Model 70 in .22 hornet


July 19, 2011, 01:29 PM
First some background: I'm not a gun collector, I'm not a hunter, and I'm probably not even a gun enthusiast. I own a couple long guns, but have neither the time nor money to shoot them as much as I'd like. If you're being generous, you could call me a "hobbyist". That being said, I've recently inherited a few guns and in the lot was a 1951(SN 180XXX) Model 70 in .22 hornet. Now I know the difference between the end where the bullet comes out and the end you hold, but I'm stumped when it comes to condition.
I guess I'm looking for some advice. While I do like this gun, I think it may be too nice for my collection. I don't know if I'd be able to shoot it without worrying about devaluing my son's college fund, and all things being equal, I'd rather have some cash to treat my other pieces right than a show piece I'm afraid to touch.

What can I reasonably expect to get for this gun? It is in good shape, but far from perfect; The worst blemish is a small chip behind the bolt that appears to have been glued back in place, which is hard to see in photos. Will that imperfection make this piece worthless to a collector, or is it forgivable? I've tried photograph it from all angles, but if I've missed anything I'm more than happy to reshoot. The pictures I have are stored at

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July 19, 2011, 03:21 PM
I was going to say $1500 or so, but what do I know.

Here's one with big dings in the stock (see the last pic) and the price is $2500.

There are 3 listed here (the last 3 on the list) for $3500-$3700, but they are 99% guns.

July 19, 2011, 03:41 PM
~1500 was the conclusion I came to also after some in-depth googling. I took it to a gun&pawn nearby and the guy behind the counter *literally* glanced at said he could offer maybe a third of that, and then he'd still be eating it for years. The girl working the register summed it up "South Carolina rednecks wouldn't know one gun from another".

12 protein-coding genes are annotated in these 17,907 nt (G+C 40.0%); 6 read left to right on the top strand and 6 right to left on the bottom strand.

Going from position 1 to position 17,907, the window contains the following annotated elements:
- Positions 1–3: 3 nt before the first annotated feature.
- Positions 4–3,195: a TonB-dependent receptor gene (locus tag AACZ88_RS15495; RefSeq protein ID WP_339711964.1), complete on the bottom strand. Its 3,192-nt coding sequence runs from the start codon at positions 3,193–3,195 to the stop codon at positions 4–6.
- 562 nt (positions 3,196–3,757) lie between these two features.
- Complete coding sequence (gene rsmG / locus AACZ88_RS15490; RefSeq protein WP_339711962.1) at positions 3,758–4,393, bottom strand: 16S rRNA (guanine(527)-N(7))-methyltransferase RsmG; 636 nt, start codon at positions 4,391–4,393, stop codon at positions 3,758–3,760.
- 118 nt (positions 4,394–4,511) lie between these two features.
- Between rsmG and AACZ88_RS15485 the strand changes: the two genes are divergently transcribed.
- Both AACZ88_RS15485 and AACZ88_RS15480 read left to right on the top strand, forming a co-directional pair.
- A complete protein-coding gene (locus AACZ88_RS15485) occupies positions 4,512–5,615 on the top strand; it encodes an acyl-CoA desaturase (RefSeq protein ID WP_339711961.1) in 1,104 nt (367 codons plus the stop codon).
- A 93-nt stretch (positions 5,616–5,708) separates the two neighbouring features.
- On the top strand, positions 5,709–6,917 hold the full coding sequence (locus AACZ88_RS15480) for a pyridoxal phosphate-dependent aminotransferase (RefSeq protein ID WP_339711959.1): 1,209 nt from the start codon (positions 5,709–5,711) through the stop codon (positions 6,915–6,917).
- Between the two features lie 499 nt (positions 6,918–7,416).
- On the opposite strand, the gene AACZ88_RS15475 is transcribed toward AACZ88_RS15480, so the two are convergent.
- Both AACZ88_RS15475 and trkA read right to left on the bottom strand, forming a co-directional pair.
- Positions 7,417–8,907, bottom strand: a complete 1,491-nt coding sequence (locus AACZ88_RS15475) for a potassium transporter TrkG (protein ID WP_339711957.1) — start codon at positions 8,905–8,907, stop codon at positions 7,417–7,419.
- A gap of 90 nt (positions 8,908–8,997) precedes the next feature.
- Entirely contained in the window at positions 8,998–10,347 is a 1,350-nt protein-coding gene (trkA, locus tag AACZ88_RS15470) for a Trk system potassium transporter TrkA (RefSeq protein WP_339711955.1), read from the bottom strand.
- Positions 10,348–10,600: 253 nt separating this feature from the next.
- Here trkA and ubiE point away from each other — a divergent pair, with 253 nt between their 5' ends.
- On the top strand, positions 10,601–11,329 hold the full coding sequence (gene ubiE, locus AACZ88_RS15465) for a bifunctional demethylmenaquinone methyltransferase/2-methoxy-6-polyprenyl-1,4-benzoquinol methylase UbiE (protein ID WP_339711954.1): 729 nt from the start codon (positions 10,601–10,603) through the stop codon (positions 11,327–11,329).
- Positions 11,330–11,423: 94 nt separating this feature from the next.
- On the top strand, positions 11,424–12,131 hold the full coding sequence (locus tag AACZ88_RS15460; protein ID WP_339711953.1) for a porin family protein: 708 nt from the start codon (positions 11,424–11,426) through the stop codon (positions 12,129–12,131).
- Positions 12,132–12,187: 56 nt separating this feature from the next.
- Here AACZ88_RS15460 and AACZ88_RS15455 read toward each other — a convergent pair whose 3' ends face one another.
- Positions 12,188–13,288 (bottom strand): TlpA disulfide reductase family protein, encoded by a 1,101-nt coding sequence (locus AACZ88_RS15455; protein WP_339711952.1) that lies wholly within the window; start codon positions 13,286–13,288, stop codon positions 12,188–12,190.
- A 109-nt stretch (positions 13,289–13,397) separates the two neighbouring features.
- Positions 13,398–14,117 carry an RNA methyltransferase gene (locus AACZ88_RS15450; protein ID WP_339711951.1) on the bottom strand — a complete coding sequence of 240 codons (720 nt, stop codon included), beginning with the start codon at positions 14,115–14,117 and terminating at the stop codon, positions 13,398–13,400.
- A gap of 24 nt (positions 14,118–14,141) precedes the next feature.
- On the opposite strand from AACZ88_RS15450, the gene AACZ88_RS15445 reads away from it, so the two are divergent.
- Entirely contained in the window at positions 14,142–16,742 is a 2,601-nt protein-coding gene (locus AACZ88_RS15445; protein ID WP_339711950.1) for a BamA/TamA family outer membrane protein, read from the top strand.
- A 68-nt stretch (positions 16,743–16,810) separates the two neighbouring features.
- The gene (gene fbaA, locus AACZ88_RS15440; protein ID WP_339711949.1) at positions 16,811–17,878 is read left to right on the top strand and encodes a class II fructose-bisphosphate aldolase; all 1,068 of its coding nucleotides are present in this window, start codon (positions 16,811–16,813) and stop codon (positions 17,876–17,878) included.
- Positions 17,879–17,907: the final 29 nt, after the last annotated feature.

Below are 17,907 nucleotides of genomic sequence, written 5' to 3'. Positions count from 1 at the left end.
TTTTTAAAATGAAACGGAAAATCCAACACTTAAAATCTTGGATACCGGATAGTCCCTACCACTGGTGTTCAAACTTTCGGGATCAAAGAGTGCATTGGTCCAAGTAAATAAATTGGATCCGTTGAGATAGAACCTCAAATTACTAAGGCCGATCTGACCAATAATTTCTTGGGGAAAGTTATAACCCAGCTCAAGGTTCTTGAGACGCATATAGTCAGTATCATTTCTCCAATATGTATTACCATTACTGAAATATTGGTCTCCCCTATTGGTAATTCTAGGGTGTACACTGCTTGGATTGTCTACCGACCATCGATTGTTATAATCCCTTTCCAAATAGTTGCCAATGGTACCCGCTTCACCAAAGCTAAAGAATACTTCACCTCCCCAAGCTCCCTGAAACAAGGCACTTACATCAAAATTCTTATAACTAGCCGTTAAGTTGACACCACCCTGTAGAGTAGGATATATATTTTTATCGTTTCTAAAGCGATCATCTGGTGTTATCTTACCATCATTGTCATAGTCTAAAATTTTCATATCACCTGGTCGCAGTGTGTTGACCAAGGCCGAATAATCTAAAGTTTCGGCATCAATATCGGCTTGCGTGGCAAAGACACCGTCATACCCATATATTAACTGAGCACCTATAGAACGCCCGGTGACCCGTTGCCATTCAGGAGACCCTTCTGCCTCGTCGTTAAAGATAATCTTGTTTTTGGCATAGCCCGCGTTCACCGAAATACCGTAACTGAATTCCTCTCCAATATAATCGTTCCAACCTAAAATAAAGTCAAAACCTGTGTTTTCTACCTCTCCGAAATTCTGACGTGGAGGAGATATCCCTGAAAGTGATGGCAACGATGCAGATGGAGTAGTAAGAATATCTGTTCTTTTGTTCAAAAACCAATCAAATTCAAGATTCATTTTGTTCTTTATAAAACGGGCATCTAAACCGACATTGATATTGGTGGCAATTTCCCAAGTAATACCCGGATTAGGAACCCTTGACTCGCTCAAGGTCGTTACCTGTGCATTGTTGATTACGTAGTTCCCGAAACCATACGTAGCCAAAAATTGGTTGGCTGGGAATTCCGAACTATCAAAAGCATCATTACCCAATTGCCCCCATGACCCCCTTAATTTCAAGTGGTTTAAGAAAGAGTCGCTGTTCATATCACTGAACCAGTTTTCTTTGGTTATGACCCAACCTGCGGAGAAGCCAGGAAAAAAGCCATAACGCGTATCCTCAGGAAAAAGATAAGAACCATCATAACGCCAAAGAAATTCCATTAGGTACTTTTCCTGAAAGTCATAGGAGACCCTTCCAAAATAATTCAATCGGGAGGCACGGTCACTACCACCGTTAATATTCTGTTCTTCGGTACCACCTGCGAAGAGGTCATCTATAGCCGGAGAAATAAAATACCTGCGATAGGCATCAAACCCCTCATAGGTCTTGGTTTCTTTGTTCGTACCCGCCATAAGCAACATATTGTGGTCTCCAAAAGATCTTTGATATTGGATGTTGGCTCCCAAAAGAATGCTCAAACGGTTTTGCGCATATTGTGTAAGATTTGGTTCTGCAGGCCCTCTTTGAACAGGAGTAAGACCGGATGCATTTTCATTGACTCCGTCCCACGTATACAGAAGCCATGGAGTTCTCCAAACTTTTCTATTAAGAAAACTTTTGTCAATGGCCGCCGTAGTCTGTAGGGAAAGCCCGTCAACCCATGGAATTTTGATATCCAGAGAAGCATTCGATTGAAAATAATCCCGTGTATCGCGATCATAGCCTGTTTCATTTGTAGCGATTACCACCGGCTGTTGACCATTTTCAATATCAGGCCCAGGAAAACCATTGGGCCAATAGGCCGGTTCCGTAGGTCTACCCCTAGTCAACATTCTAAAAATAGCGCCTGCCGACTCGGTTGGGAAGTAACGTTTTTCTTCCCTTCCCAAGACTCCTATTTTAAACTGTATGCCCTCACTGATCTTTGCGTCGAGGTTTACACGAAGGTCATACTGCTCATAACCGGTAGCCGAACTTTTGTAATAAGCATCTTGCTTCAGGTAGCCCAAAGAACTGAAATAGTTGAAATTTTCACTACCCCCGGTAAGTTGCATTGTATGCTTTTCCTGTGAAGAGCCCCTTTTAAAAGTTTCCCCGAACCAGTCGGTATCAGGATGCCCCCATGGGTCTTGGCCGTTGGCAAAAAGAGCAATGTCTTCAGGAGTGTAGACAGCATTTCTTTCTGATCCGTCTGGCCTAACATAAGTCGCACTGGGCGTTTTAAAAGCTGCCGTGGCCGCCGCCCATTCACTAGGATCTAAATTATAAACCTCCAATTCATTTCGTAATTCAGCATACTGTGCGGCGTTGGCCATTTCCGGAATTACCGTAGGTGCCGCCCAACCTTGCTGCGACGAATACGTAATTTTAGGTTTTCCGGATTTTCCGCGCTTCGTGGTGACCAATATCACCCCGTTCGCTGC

July 19, 2011, 04:09 PM
If its not new in box, you aren't going to hurt the value by shooting it now and then.

Jim Watson
July 19, 2011, 04:41 PM
Blue Book thinks a pre-'64 Hornet in 90% is worth $1975.
I think you would have trouble realizing that much in the present economy.
You might check completed auctions on and

I looked, some have sold for this much, others listed to start at $2000 or more have not.

July 19, 2011, 04:43 PM
Hi. That's not something you see every day. A rifle that is stocked for iron sights. Take the rust spots off with 0000 steel wool and some oil.
"...~1500 was the conclusion..." I'd be thinking more like 2 grand to $2500, but you'd have to find somebody who wants it. The .22 Hornet is a varmint cartridge. Now, isn't a bad time to be selling a varmint rifle. Next month will be too late.
The assorted auction sites aren't that great for determining prices. Everybody thinks their rifle is worth enough to retire on. Unfortunately, they don't list the price the firearm sold for either.
"...said he could offer..." Typical of any dealer. Dealers base their used firearm prices on the whole sale price(isn't one for a '51 Model 70, of course) and how fast they think they can sell it. Pawn only think in terms of how fast they can sell it to their particular market.
Any real gun shops near you that do consignments? You set a minimum that you'll take, the dealer either takes a percentage or a set fee and sells it for you.

July 19, 2011, 05:18 PM
A pre 64 Model 70 in .22 Hornet is indeed a collectors item and the right guy would pay handsomely for it.
My research says that it's worth somewhere in the $2000/$2500 range but I would have it evaluated by more than one expert.
Nothing wrong with shooting the rifle if you desire, problem is, if you don't reload, ammo is expensive.

July 19, 2011, 05:36 PM
It's had some use so shooting it won't take the value down. It needs some cleaning, but not refinishing. I'd call that 90% even before I cleaned it.

If you decide to sell, don't let someone lowball you on that. You inherited it, it's not costing you anything to take your time and find the right buyer or auction.

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